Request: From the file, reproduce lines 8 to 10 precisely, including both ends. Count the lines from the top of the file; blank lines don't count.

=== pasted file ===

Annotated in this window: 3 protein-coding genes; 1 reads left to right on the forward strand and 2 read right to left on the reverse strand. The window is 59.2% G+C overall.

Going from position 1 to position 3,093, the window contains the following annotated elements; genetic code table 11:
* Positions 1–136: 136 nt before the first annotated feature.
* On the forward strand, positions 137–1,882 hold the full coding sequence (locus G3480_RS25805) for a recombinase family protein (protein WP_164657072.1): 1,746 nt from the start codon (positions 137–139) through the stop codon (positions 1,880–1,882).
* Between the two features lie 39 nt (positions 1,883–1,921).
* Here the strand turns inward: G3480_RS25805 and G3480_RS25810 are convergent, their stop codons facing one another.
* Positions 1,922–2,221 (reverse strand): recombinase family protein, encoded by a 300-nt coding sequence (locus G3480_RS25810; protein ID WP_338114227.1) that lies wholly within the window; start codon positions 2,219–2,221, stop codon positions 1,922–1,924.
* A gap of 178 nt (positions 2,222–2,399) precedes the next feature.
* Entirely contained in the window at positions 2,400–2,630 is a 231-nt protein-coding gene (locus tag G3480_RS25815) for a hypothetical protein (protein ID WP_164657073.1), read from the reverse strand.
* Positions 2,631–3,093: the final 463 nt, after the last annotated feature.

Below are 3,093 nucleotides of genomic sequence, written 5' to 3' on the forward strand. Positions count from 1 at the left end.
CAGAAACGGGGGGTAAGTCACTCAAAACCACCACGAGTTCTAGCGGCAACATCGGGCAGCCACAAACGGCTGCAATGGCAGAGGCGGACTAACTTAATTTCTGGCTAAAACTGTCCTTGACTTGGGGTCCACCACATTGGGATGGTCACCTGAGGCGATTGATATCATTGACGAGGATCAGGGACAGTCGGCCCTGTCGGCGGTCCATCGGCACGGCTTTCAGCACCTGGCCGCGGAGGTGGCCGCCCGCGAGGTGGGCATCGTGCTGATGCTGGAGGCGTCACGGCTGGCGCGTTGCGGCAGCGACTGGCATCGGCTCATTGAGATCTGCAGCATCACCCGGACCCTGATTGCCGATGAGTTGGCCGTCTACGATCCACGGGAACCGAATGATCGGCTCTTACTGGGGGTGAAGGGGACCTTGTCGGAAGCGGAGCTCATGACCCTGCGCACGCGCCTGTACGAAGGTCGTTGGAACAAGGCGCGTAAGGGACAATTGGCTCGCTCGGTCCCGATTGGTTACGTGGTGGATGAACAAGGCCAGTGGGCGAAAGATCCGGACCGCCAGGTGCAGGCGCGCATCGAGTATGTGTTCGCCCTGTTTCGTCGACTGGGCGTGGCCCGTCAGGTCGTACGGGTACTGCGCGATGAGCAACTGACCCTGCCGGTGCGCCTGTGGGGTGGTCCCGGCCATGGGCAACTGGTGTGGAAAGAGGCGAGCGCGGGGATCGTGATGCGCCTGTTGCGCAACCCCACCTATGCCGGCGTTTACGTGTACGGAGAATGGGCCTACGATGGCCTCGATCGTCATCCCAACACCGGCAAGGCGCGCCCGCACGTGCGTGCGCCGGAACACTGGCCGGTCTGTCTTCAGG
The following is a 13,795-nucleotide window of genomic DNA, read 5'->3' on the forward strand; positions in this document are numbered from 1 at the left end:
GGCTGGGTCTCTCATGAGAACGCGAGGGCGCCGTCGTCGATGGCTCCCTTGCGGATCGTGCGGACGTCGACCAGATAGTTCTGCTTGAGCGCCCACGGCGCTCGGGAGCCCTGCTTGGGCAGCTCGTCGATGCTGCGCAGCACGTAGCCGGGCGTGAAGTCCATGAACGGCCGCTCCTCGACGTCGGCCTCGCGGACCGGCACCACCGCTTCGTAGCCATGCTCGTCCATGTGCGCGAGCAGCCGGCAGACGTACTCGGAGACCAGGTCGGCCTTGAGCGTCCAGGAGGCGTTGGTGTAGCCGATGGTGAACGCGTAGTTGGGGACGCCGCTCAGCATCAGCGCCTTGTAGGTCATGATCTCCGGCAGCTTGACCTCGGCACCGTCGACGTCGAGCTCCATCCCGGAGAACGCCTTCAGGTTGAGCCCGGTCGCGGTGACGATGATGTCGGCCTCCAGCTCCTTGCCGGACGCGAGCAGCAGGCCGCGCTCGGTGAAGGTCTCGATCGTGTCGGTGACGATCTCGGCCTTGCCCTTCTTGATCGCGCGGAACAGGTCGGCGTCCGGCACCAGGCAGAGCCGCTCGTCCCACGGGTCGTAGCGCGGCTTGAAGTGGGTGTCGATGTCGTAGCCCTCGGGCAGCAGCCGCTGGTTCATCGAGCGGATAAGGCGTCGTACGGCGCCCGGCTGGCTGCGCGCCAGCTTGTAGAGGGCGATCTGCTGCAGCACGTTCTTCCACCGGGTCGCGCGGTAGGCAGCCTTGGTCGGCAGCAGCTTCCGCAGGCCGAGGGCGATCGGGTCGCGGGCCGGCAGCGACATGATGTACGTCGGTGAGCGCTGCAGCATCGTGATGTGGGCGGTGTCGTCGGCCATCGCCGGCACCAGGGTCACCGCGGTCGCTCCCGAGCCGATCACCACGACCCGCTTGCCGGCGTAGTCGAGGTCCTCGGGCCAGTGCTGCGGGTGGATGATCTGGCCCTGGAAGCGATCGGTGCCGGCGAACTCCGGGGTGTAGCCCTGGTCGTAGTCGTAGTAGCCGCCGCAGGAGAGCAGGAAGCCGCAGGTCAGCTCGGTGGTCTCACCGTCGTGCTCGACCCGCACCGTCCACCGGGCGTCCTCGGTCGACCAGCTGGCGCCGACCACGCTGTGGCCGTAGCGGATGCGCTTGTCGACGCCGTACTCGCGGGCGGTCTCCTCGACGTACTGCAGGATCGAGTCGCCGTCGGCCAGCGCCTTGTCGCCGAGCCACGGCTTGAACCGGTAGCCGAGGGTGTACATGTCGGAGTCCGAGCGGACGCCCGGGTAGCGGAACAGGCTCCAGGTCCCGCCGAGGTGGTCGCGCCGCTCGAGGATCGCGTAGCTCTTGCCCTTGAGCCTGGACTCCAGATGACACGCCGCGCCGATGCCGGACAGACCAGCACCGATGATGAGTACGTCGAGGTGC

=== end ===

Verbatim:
* A gap of 178 nt (positions 2,222–2,399) precedes the next feature.
* Entirely contained in the window at positions 2,400–2,630 is a 231-nt protein-coding gene (locus tag G3480_RS25815) for a hypothetical protein (protein ID WP_164657073.1), read from the reverse strand.
* Positions 2,631–3,093: the final 463 nt, after the last annotated feature.